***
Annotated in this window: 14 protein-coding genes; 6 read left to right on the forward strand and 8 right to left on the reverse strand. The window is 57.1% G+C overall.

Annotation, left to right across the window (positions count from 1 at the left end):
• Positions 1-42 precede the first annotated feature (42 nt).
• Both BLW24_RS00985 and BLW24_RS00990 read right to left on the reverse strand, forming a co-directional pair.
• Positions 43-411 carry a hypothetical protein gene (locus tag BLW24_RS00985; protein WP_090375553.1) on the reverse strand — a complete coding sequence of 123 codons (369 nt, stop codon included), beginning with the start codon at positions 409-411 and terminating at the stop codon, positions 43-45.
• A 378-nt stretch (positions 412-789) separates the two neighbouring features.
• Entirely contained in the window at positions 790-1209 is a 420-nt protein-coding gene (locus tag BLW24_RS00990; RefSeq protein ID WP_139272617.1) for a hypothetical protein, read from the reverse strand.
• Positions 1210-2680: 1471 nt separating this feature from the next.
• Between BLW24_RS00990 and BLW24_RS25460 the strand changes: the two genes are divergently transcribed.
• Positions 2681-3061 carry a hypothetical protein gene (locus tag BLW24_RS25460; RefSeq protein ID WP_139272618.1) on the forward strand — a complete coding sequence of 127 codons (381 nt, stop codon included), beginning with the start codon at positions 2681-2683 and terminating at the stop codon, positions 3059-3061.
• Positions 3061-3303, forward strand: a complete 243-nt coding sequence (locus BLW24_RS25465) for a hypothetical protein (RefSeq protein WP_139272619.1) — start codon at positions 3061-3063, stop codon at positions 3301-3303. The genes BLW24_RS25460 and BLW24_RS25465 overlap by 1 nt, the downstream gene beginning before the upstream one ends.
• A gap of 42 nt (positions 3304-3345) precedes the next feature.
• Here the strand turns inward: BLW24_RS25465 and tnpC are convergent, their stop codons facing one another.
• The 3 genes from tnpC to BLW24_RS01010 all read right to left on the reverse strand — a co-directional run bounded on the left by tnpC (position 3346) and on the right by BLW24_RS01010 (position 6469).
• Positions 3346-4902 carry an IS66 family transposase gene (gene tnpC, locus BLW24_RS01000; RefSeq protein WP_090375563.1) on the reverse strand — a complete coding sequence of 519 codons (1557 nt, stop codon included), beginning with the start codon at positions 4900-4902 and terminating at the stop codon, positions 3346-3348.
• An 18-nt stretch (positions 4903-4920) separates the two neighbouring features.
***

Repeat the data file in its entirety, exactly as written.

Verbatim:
Annotated in this window: 14 protein-coding genes; 6 read left to right on the forward strand and 8 right to left on the reverse strand. The window is 57.1% G+C overall.

Annotation, left to right across the window (positions count from 1 at the left end):
• Positions 1-42 precede the first annotated feature (42 nt).
• Both BLW24_RS00985 and BLW24_RS00990 read right to left on the reverse strand, forming a co-directional pair.
• Positions 43-411 carry a hypothetical protein gene (locus tag BLW24_RS00985; protein WP_090375553.1) on the reverse strand — a complete coding sequence of 123 codons (369 nt, stop codon included), beginning with the start codon at positions 409-411 and terminating at the stop codon, positions 43-45.
• A 378-nt stretch (positions 412-789) separates the two neighbouring features.
• Entirely contained in the window at positions 790-1209 is a 420-nt protein-coding gene (locus tag BLW24_RS00990; RefSeq protein ID WP_139272617.1) for a hypothetical protein, read from the reverse strand.
• Positions 1210-2680: 1471 nt separating this feature from the next.
• Between BLW24_RS00990 and BLW24_RS25460 the strand changes: the two genes are divergently transcribed.
• Positions 2681-3061 carry a hypothetical protein gene (locus tag BLW24_RS25460; RefSeq protein ID WP_139272618.1) on the forward strand — a complete coding sequence of 127 codons (381 nt, stop codon included), beginning with the start codon at positions 2681-2683 and terminating at the stop codon, positions 3059-3061.
• Positions 3061-3303, forward strand: a complete 243-nt coding sequence (locus BLW24_RS25465) for a hypothetical protein (RefSeq protein WP_139272619.1) — start codon at positions 3061-3063, stop codon at positions 3301-3303. The genes BLW24_RS25460 and BLW24_RS25465 overlap by 1 nt, the downstream gene beginning before the upstream one ends.
• A gap of 42 nt (positions 3304-3345) precedes the next feature.
• Here the strand turns inward: BLW24_RS25465 and tnpC are convergent, their stop codons facing one another.
• The 3 genes from tnpC to BLW24_RS01010 all read right to left on the reverse strand — a co-directional run bounded on the left by tnpC (position 3346) and on the right by BLW24_RS01010 (position 6469).
• Positions 3346-4902 carry an IS66 family transposase gene (gene tnpC, locus BLW24_RS01000; RefSeq protein WP_090375563.1) on the reverse strand — a complete coding sequence of 519 codons (1557 nt, stop codon included), beginning with the start codon at positions 4900-4902 and terminating at the stop codon, positions 3346-3348.
• An 18-nt stretch (positions 4903-4920) separates the two neighbouring features.